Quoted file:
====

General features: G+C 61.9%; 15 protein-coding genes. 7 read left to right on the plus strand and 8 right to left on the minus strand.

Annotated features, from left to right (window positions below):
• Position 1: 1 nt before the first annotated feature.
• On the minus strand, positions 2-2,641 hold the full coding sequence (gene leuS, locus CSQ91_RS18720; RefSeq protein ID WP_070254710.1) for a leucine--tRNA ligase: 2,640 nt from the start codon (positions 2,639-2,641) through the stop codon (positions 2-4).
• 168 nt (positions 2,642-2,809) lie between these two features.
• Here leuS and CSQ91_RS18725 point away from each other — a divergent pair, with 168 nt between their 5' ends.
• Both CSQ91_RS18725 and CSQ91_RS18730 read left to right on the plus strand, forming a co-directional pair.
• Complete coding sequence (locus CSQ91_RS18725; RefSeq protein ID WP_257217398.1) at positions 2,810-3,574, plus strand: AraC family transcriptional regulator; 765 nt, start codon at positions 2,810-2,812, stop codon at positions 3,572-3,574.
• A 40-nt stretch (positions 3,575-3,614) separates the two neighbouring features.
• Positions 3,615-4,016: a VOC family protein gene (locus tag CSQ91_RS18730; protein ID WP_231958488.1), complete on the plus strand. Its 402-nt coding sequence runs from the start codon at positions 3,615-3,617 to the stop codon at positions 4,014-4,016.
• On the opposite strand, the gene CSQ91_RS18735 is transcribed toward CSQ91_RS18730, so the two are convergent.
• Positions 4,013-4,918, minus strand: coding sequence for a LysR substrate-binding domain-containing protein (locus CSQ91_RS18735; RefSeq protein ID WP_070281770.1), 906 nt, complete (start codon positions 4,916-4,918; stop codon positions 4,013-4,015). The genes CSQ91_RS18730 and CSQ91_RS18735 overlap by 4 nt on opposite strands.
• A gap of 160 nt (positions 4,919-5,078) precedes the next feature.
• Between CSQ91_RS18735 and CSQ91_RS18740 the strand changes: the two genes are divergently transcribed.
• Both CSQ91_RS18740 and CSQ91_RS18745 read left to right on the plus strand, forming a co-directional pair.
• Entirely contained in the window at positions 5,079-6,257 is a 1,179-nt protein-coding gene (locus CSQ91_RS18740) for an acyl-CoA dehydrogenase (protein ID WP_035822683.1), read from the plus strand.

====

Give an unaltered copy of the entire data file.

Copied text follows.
General features: G+C 61.9%; 15 protein-coding genes. 7 read left to right on the plus strand and 8 right to left on the minus strand.

Annotated features, from left to right (window positions below):
• Position 1: 1 nt before the first annotated feature.
• On the minus strand, positions 2-2,641 hold the full coding sequence (gene leuS, locus CSQ91_RS18720; RefSeq protein ID WP_070254710.1) for a leucine--tRNA ligase: 2,640 nt from the start codon (positions 2,639-2,641) through the stop codon (positions 2-4).
• 168 nt (positions 2,642-2,809) lie between these two features.
• Here leuS and CSQ91_RS18725 point away from each other — a divergent pair, with 168 nt between their 5' ends.
• Both CSQ91_RS18725 and CSQ91_RS18730 read left to right on the plus strand, forming a co-directional pair.
• Complete coding sequence (locus CSQ91_RS18725; RefSeq protein ID WP_257217398.1) at positions 2,810-3,574, plus strand: AraC family transcriptional regulator; 765 nt, start codon at positions 2,810-2,812, stop codon at positions 3,572-3,574.
• A 40-nt stretch (positions 3,575-3,614) separates the two neighbouring features.
• Positions 3,615-4,016: a VOC family protein gene (locus tag CSQ91_RS18730; protein ID WP_231958488.1), complete on the plus strand. Its 402-nt coding sequence runs from the start codon at positions 3,615-3,617 to the stop codon at positions 4,014-4,016.
• On the opposite strand, the gene CSQ91_RS18735 is transcribed toward CSQ91_RS18730, so the two are convergent.
• Positions 4,013-4,918, minus strand: coding sequence for a LysR substrate-binding domain-containing protein (locus CSQ91_RS18735; RefSeq protein ID WP_070281770.1), 906 nt, complete (start codon positions 4,916-4,918; stop codon positions 4,013-4,015). The genes CSQ91_RS18730 and CSQ91_RS18735 overlap by 4 nt on opposite strands.
• A gap of 160 nt (positions 4,919-5,078) precedes the next feature.
• Between CSQ91_RS18735 and CSQ91_RS18740 the strand changes: the two genes are divergently transcribed.
• Both CSQ91_RS18740 and CSQ91_RS18745 read left to right on the plus strand, forming a co-directional pair.
• Entirely contained in the window at positions 5,079-6,257 is a 1,179-nt protein-coding gene (locus CSQ91_RS18740) for an acyl-CoA dehydrogenase (protein ID WP_035822683.1), read from the plus strand.